Introduction to the Viduy

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There are two different aspects to every mitzvah and every aveirah (transgression):

  • The effect that they have on our relationship with G-d
  • The spiritual impact that they have on us.

Every mitzvah strengthens our relationship with G-d as well as giving us some intrinsic spiritual benefit. And every aveirah does the opposite — it hurts our relationship with G-d plus it also causes some spiritual damage. 

If we really want to improve ourselves and address our past behavior, we will need to work on both fronts — to repair our relationship with G-d as well as the spiritual damage we caused to ourselves. Repairing our relationship with G-d is called “teshuva” (return) while fixing the spiritual damage to ourselves is called “kaparah” (spiritual repair).

The Rambam outlines three basic elements of teshuva for transgressions or negative behavior in our relationship with G-d:

  • Abandon them
  • Commit never to do them again
  • Regret having done them

This has the remarkable ability to repair the relationship with G-d which was damaged by the aveirah. However, since we obviously want to fix also the spiritual damage done to ourselves, we need one more step. We will also need to verbalize the teshuva process. This verbalization is called “viduy.” Viduy is what allows our teshuva also to accomplish a “kaparah”.

Of course, if the aveirah or negative behavior had to do with another person, then we also need to make restitution and get forgiveness from the person that we hurt.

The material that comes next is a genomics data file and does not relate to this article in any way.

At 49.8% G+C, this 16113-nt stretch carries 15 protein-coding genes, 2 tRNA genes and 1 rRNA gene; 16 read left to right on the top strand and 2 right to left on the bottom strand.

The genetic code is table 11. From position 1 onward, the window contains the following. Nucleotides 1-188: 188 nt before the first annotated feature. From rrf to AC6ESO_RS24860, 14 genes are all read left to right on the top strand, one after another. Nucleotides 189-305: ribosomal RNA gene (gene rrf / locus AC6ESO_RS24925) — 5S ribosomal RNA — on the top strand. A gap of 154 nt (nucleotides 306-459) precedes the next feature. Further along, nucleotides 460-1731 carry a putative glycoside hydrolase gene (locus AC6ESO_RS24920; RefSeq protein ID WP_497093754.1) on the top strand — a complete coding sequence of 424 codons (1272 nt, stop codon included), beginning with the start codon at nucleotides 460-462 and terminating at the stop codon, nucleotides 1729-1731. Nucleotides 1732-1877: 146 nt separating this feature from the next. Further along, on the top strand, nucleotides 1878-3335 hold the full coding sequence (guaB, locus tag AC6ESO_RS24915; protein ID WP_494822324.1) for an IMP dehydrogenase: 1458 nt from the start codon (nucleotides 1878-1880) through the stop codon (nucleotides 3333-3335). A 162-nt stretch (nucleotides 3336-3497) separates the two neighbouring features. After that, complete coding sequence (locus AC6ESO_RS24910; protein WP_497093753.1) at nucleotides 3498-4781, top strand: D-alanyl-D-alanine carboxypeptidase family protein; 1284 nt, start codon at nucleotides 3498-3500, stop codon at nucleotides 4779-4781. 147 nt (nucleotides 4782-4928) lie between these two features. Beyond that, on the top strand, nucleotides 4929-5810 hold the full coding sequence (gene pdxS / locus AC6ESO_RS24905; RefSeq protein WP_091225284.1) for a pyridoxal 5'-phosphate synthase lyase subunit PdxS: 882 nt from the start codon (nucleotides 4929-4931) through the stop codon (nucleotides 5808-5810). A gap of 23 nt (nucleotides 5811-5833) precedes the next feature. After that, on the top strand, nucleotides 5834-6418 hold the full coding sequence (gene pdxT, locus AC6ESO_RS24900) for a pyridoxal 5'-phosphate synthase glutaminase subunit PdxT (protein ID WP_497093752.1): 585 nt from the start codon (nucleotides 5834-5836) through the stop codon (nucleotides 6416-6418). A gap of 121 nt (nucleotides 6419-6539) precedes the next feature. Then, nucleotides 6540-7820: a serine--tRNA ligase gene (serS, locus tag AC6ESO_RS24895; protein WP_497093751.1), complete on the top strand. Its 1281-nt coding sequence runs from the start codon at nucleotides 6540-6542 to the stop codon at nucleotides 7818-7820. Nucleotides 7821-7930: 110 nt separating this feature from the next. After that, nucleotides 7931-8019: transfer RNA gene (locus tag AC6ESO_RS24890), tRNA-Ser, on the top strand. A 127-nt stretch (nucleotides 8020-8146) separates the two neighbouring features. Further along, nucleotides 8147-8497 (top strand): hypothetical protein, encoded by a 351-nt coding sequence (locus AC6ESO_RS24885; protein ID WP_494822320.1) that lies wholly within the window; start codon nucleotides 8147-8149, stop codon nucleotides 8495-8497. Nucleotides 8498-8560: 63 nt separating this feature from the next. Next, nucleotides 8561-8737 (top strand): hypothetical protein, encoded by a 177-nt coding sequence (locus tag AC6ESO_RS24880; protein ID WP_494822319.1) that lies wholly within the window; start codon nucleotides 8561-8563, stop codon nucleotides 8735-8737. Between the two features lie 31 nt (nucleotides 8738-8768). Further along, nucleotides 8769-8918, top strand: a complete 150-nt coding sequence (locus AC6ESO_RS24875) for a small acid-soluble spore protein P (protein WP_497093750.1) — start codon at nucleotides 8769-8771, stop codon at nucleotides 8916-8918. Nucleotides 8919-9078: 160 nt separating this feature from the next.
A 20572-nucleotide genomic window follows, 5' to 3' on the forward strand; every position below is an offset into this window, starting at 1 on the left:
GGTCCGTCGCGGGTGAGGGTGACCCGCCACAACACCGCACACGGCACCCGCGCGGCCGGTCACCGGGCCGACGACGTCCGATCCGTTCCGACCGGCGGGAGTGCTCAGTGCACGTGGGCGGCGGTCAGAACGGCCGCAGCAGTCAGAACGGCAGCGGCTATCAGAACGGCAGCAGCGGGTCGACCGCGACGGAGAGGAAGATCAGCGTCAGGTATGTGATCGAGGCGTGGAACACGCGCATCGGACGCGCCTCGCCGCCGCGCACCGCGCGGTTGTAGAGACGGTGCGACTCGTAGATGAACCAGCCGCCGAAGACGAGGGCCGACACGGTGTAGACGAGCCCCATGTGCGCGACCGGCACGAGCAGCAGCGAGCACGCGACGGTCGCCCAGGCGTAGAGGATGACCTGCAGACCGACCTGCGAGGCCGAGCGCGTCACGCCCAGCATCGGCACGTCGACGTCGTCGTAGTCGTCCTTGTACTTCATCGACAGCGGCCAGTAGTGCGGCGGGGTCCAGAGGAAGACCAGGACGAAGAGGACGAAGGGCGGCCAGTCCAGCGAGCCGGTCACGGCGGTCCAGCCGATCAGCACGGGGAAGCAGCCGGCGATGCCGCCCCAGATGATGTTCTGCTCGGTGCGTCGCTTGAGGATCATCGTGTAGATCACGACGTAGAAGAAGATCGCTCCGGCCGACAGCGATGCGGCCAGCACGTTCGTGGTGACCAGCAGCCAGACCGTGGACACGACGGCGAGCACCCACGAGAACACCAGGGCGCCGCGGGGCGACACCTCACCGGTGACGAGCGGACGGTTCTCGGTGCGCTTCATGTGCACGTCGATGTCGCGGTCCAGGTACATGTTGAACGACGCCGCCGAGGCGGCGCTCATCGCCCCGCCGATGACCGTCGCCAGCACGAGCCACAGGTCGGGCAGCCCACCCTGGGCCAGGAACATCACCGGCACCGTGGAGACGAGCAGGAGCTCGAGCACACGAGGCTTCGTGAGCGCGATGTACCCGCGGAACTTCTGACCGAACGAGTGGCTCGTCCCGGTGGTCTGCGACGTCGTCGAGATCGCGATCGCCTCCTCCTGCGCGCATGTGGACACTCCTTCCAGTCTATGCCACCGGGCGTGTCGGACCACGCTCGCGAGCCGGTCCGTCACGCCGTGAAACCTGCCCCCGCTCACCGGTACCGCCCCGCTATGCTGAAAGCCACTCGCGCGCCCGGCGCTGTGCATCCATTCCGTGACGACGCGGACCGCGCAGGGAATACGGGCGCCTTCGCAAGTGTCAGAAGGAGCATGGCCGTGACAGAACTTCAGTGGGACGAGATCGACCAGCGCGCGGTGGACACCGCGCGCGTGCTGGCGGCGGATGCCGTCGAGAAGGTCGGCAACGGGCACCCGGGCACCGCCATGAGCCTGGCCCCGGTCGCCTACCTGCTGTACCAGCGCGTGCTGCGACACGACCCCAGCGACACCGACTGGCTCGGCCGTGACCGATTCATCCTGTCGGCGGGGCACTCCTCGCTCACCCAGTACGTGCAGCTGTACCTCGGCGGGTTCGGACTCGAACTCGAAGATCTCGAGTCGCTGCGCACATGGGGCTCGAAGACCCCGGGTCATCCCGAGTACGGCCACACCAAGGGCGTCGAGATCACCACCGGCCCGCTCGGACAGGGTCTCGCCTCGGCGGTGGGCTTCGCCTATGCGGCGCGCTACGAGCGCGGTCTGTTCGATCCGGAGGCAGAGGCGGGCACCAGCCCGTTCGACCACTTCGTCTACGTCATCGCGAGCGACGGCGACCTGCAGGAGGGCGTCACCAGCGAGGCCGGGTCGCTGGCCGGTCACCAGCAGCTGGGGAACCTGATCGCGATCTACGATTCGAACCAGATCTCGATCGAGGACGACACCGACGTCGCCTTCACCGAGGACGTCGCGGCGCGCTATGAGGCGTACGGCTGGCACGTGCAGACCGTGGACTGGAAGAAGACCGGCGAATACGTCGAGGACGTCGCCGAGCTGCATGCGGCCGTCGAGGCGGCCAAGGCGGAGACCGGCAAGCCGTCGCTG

Since Yom Kippur is devoted to the attainment of kaparah, it is not surprising that it is filled with the recitation of viduy. In fact, we say viduy a total of 10 different times on Yom Kippur (following a single viduy on Erev Yom Kippur – the afternoon beforehand).

The following chart has been designed to make the process of saying viduy as personal and as meaningful as possible. Every word of the viduy has been translated, and there is a brief explanation for each of the different terms and categories. However, perhaps the most valuable part of the chart is the space which has been provided in every section to write in whatever is most relevant to you BEFORE Yom Kippur begins. This way you will have a completely personalized viduy to use in shul on Yom Kippur.

The entire viduy printed in the Yom Kippur machzor (prayer book) is here. Therefore, once you finish each of the silent prayers on Yom Kippur, you can simply close your machzor and finish the viduy from this chart (up to and including taking your three steps backward).

Forgiveness for Others:

There is an important paragraph on the bottom of the eighth (last) page. It articulates forgiveness for anyone that may have hurt us in the past, whether or not they specifically requested this forgiveness from us. We should certainly not want anyone else to be punished on our account. In addition, we also hope that in case we ourselves hurt someone, and didn’t manage to ask for their forgiveness, that they will forgive us in the same way. 

Preparation is key:

The more preparation you put into the chart, the more it will be able to help you. G-d willing, we should all do a complete teshuva, leave our past mistakes behind us, and repair our relationships with G-d and with people, as well as any spiritual damage which we may have done to ourselves.        

Any questions or comments? Please email Rabbi Resnick!

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